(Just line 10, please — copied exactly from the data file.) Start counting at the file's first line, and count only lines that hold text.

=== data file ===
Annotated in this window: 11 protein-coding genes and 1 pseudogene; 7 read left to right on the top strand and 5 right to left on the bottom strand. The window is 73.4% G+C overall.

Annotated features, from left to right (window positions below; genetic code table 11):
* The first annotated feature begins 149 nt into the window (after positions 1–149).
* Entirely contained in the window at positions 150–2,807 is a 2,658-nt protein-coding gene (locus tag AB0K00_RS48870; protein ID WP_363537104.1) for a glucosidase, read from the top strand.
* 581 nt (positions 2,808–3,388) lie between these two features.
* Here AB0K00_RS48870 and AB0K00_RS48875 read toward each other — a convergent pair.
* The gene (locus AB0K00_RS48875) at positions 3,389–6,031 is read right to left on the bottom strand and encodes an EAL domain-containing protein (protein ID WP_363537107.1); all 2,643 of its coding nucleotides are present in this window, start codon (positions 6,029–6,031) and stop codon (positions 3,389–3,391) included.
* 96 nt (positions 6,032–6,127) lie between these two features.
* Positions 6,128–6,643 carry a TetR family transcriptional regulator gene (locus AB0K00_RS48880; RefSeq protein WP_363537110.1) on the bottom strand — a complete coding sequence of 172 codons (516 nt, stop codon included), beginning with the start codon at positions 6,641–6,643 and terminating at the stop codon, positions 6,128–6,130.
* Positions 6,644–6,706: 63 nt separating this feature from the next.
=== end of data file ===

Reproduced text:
* Positions 6,644–6,706: 63 nt separating this feature from the next.